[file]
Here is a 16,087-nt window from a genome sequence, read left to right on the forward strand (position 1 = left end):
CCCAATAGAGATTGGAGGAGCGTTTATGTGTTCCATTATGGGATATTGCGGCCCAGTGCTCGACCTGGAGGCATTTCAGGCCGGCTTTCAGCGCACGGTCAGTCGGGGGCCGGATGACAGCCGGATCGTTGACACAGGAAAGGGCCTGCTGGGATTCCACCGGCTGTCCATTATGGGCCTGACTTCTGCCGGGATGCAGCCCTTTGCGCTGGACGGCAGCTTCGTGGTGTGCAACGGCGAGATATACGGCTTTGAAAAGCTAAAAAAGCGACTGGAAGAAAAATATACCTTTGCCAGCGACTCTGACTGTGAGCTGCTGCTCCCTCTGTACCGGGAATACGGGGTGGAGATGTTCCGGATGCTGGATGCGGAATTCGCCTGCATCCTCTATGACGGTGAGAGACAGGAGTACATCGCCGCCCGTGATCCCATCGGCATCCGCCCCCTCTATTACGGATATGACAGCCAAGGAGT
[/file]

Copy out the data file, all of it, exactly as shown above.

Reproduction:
Here is a 16,087-nt window from a genome sequence, read left to right on the forward strand (position 1 = left end):
CCCAATAGAGATTGGAGGAGCGTTTATGTGTTCCATTATGGGATATTGCGGCCCAGTGCTCGACCTGGAGGCATTTCAGGCCGGCTTTCAGCGCACGGTCAGTCGGGGGCCGGATGACAGCCGGATCGTTGACACAGGAAAGGGCCTGCTGGGATTCCACCGGCTGTCCATTATGGGCCTGACTTCTGCCGGGATGCAGCCCTTTGCGCTGGACGGCAGCTTCGTGGTGTGCAACGGCGAGATATACGGCTTTGAAAAGCTAAAAAAGCGACTGGAAGAAAAATATACCTTTGCCAGCGACTCTGACTGTGAGCTGCTGCTCCCTCTGTACCGGGAATACGGGGTGGAGATGTTCCGGATGCTGGATGCGGAATTCGCCTGCATCCTCTATGACGGTGAGAGACAGGAGTACATCGCCGCCCGTGATCCCATCGGCATCCGCCCCCTCTATTACGGATATGACAGCCAAGGAGT